“Charge just what you would have if they d been right, I said. “That mistake was my fault. I'd like to pay for it."
“Certainly not,” he said. “That wouldn’t be right at all. This is a business, or it's supposed to be, and I m running it, or I'm supposed to be. If I put you or anyone in a position where he can make a mistake like that, that was my mistake, and the loss is mine.”
“In spite of that,” I said, and I said it very calmly and with a great deal of dignity, which I hoped Mr. Grant would notice is the way to deal with these things, “in spite of that, I must insist that you sell them to me.”
His eyes sort of popped a little more, but he just said, “What kind of a boss do you think I am, anyway?”
Since it did not seem the time to answer that question, I ignored it.
“Buying the suits doesn’t help, George,” he said. “It fixes it up for this time, but not for good. You can’t fix it up for good, because it’s a mistake—it’s the kind of a mistake we can’t have around a plant like this.”
That sounded to me like he was winding up to fire me again, so I didn't give him any time to finish. “I’d like to buy them, nevertheless,” I said. “If I leave here I wouldn’t want to leave with the idea that my carelessness had cost you money.”
“Who said anything about your leaving here?” he said, and he said it so pleasantly that I realized that for once I would have to admit that I was lucky.
“I feel, Mr. Grant, as though I really should insist,” I said politely. “Even if I stayed I would want to have done the right thing.”
He stood and looked at me for several minutes, and then he sighed very deeply, and he said, “Well, I hate to do it, George, but there must be some way of teaching you that you can’t go through life depending on luck. Maybe this will be it. All right, I’ll sell them to you.”
Can you beat that?
The arrangement we made did not seem to me to be very satisfactory; that is, we arranged that I should pay for the suits with three dollars a week coming out of my salary, and I had thought that about one dollar would be the right amount. However, when I stopped to figure it up I found that even though Mr. Grant had made me a very reasonable price on the suits, I would have to work for the Grant Clothing Company for a great many years at the rate of one dollar a week, so I suppose three dollars was more practical.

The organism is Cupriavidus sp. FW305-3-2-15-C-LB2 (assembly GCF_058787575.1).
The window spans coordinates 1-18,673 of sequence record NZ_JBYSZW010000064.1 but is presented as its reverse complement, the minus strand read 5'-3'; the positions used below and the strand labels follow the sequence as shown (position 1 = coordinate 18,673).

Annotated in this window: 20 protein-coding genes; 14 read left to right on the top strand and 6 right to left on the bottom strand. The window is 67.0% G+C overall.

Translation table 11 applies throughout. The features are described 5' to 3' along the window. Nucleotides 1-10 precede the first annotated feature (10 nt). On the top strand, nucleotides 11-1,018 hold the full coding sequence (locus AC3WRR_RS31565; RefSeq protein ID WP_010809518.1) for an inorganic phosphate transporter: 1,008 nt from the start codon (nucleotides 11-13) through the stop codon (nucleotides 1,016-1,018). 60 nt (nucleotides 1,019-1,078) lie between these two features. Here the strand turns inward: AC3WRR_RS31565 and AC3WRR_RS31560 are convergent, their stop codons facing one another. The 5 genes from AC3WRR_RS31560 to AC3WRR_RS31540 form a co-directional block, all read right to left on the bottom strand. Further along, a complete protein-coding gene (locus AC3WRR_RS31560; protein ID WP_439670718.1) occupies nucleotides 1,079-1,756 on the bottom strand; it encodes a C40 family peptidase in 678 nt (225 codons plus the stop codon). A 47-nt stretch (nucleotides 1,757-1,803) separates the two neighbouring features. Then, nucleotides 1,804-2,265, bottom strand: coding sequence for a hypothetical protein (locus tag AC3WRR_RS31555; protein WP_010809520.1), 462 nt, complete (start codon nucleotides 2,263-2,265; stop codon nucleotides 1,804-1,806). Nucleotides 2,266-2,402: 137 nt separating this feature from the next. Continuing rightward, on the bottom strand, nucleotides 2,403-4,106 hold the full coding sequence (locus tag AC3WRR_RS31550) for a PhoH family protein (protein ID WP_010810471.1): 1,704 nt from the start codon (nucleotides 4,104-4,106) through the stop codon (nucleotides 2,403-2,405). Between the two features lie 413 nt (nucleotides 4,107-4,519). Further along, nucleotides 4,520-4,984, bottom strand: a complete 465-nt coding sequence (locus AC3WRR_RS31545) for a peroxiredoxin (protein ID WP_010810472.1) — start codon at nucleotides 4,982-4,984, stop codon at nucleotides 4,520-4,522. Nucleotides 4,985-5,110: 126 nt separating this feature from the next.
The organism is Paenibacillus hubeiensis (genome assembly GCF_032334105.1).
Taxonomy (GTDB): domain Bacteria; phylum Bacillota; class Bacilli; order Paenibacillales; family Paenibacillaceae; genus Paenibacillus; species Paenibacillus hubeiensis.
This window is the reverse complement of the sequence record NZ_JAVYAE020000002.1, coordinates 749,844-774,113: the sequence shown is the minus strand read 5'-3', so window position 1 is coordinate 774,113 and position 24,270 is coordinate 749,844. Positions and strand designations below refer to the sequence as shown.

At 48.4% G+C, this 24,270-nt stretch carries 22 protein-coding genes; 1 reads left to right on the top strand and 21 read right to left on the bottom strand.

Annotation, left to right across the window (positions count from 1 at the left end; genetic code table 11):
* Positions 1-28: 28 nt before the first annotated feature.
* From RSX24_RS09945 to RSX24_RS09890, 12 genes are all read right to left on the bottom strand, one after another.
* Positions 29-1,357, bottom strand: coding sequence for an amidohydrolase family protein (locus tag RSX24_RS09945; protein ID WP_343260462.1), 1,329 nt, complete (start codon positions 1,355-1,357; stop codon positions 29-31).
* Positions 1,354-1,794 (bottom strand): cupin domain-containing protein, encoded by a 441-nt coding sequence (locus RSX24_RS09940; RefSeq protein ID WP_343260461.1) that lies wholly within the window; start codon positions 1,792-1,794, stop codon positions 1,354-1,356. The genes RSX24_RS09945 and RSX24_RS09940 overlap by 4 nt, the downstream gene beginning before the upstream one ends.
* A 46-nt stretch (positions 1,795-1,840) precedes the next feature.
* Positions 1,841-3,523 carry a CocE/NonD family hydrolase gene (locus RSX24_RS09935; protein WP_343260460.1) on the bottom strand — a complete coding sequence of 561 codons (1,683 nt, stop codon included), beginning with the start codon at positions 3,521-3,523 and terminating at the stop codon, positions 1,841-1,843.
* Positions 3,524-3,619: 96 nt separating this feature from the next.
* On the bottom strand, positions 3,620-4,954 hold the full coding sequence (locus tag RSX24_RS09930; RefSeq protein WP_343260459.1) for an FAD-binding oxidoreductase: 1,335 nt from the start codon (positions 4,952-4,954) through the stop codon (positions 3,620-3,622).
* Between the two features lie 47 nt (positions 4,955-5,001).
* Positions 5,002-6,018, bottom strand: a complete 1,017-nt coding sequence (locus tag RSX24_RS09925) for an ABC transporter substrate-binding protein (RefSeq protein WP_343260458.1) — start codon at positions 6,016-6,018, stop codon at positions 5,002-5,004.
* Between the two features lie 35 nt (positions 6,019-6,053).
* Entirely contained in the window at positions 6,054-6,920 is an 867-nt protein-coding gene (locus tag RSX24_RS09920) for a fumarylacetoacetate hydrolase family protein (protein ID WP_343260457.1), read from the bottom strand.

The most unfortunate aspect of it all was that the necessity for buying those twenty-five suits had more or less entirely spoiled my plan of buying a tuxedo on time. In fact, it was impossible. I was therefore in a very dispirited frame of mind, and could not even entirely enjoy Barbara’s company because I could not stop worrying. Barbara noticed that I was not myself and asked me often what was the matter, but I would only tell her that I had business troubles on my mind, which I must say was true.
I knew that I must take the first opportunity to tell Barbara that I could not go with her to the dance, and I guess I must have a very weak character, for I could not seem to find an opportunity. A great many things made it more difficult for me to tell her; for example, the fact that I may possibly at one time or another have given her the impression that I owned a tuxedo. One night, thinking I would lead up to it, I asked her most tactfully if the boys who had been planning to ask her had been disappointed, and she said indeed they had; one of them was Chuck Williams and he had had to ask Mabel Wright, and one was Archie Stewart and he had had to ask Peggy Green, so I could see for myself how disappointed they were. Also she talked a great deal about her new dress, which her mother was having made especially for the occasion, and which she said would make Mabel Wright simply furious.